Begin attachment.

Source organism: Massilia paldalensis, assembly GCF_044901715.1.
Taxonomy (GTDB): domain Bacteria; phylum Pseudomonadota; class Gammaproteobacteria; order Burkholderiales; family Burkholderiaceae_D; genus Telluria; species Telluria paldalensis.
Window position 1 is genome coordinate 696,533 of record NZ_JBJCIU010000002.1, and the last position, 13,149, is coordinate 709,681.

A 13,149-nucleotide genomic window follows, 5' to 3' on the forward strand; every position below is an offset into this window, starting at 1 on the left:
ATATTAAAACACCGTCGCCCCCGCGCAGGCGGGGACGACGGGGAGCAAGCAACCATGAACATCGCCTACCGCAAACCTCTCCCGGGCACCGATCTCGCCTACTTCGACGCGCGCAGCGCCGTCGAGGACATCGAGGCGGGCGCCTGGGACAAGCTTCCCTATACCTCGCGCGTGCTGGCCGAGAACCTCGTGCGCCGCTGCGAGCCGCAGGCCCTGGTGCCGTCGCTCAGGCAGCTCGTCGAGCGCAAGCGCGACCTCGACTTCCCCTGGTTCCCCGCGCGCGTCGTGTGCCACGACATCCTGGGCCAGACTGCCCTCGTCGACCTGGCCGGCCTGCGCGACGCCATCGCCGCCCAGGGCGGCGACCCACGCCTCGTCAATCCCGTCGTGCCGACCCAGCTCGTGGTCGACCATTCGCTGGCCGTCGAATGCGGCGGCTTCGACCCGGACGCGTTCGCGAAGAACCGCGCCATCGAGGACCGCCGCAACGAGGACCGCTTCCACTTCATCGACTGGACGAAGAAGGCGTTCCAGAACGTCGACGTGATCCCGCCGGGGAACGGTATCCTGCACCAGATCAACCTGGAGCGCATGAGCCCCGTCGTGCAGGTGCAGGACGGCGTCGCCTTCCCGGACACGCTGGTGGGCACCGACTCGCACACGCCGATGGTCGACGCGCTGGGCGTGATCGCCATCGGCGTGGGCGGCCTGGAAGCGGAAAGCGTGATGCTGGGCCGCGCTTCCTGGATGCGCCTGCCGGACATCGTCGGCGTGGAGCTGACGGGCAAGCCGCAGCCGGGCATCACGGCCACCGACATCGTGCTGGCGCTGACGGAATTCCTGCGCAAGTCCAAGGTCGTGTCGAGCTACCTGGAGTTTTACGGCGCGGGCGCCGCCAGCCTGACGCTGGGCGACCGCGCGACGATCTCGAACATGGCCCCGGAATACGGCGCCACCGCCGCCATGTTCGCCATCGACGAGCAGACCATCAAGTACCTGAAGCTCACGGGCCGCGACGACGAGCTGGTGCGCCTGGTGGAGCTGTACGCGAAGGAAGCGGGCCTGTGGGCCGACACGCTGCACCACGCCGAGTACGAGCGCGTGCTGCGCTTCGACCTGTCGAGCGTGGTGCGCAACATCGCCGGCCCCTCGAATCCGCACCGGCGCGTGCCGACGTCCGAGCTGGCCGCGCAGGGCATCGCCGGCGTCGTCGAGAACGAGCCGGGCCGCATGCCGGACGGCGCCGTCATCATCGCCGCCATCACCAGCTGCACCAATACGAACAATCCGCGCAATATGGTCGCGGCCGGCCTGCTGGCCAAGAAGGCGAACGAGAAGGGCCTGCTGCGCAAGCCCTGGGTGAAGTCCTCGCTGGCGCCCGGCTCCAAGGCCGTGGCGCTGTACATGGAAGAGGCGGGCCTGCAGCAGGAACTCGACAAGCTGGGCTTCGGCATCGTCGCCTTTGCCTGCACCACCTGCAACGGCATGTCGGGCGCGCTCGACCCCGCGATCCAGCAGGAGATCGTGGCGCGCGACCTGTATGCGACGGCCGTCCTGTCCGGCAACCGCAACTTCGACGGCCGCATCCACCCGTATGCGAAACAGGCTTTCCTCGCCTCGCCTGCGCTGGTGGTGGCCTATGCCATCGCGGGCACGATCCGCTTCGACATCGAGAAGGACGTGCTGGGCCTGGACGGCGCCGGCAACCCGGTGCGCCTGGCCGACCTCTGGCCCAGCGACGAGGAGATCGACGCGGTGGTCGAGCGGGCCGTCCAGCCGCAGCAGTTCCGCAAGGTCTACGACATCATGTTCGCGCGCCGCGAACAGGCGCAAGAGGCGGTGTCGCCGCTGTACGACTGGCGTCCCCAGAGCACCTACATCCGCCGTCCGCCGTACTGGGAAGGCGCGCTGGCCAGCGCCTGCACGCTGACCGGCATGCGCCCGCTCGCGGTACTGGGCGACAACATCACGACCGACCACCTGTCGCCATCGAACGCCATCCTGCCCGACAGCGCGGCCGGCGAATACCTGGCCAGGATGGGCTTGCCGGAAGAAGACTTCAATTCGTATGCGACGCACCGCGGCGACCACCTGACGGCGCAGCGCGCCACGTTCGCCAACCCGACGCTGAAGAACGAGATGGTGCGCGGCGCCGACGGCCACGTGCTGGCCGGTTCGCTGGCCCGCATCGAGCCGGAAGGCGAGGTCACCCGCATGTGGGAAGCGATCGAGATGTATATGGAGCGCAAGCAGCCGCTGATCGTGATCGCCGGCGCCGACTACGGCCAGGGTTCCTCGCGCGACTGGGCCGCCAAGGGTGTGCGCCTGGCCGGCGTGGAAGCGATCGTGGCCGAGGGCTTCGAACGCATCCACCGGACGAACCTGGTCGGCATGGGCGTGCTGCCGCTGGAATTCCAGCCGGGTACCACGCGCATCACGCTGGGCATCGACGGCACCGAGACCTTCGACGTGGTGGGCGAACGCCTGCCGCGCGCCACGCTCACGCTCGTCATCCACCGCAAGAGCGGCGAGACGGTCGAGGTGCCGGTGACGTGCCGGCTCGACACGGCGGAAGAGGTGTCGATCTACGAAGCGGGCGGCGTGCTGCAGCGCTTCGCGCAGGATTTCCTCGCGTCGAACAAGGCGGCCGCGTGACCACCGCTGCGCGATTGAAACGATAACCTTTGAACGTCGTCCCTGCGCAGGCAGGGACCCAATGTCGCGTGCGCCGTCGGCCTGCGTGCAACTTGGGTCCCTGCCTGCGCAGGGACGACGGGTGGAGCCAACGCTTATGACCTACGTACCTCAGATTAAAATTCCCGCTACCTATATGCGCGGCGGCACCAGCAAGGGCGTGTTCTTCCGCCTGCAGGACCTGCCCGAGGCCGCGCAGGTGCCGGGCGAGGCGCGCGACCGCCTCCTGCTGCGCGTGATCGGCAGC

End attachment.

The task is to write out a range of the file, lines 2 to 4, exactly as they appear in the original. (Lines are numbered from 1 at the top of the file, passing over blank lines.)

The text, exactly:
Taxonomy (GTDB): domain Bacteria; phylum Pseudomonadota; class Gammaproteobacteria; order Burkholderiales; family Burkholderiaceae_D; genus Telluria; species Telluria paldalensis.
Window position 1 is genome coordinate 696,533 of record NZ_JBJCIU010000002.1, and the last position, 13,149, is coordinate 709,681.

A 13,149-nucleotide genomic window follows, 5' to 3' on the forward strand; every position below is an offset into this window, starting at 1 on the left: